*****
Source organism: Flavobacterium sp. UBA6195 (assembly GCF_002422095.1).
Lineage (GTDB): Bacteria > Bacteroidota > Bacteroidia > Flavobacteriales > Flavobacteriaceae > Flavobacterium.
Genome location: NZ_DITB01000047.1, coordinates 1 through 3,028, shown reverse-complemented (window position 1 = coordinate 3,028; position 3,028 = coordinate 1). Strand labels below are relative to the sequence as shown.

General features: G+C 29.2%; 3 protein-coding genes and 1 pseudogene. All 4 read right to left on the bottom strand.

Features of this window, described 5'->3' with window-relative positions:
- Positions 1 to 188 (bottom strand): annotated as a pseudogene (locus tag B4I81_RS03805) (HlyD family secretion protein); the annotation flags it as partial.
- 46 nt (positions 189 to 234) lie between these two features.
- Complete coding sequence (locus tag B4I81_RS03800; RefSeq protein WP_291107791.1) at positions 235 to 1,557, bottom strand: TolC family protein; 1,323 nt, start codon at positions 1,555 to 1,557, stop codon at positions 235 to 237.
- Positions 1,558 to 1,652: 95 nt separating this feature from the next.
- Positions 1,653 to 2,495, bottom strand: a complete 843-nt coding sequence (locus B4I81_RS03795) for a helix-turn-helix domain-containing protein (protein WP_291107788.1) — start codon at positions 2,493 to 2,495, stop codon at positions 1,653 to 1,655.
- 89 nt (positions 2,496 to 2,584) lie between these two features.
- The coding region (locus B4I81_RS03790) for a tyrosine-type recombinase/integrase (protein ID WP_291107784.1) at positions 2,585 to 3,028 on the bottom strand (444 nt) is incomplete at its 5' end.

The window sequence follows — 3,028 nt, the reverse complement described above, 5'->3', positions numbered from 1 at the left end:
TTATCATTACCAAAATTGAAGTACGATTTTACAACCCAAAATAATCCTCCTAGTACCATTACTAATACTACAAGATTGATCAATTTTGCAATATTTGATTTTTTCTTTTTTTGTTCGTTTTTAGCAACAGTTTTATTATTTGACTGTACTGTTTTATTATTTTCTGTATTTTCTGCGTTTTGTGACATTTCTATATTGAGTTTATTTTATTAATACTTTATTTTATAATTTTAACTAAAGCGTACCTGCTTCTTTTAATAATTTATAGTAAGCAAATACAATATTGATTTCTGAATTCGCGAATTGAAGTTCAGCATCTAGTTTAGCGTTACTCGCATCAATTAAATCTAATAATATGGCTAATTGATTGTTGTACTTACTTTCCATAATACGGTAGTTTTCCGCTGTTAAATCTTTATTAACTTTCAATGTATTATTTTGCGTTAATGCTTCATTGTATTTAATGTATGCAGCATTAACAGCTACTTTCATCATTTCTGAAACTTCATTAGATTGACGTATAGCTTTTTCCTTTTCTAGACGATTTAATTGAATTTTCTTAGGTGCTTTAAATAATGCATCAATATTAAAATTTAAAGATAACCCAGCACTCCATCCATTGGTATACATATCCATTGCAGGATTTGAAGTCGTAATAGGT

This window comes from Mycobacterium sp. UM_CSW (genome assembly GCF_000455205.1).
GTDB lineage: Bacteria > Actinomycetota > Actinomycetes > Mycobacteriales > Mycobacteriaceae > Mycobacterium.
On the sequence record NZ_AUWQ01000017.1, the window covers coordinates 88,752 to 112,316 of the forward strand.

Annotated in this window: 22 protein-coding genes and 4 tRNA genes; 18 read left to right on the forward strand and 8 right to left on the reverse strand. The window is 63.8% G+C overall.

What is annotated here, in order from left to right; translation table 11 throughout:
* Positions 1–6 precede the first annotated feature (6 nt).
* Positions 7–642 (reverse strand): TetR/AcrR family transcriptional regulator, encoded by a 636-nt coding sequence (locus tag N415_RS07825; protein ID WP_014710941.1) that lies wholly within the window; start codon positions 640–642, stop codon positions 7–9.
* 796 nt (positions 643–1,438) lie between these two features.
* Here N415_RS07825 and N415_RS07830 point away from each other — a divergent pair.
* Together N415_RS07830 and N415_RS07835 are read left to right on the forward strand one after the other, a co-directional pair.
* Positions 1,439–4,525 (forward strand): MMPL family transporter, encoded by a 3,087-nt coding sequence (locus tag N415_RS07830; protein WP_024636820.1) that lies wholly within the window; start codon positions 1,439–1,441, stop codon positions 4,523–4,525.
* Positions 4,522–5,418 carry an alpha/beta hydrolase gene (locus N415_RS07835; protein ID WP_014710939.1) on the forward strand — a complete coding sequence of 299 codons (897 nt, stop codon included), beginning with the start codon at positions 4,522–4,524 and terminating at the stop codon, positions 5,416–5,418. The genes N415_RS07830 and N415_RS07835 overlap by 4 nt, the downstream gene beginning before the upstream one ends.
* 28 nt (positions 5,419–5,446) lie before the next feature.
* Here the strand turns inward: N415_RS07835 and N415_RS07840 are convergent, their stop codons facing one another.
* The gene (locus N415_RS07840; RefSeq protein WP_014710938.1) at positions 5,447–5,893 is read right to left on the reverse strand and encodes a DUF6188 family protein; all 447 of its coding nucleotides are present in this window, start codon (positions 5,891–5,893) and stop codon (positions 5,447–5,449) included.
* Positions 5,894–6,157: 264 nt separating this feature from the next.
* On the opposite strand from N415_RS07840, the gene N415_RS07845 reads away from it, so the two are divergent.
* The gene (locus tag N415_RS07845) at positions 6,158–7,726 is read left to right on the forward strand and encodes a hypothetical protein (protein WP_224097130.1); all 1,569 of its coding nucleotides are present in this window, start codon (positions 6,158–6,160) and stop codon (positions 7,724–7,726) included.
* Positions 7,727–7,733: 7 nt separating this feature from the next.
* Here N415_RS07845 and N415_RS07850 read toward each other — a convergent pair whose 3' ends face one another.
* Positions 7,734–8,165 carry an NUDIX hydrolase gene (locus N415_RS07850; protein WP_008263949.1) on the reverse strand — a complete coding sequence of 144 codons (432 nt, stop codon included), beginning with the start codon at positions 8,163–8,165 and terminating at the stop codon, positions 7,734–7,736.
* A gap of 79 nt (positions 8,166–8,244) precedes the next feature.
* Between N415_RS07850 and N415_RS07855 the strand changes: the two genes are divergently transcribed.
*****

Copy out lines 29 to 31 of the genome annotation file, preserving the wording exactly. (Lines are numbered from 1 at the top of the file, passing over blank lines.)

* The gene (locus N415_RS07840; RefSeq protein WP_014710938.1) at positions 5,447–5,893 is read right to left on the reverse strand and encodes a DUF6188 family protein; all 447 of its coding nucleotides are present in this window, start codon (positions 5,891–5,893) and stop codon (positions 5,447–5,449) included.
* Positions 5,894–6,157: 264 nt separating this feature from the next.
* On the opposite strand from N415_RS07840, the gene N415_RS07845 reads away from it, so the two are divergent.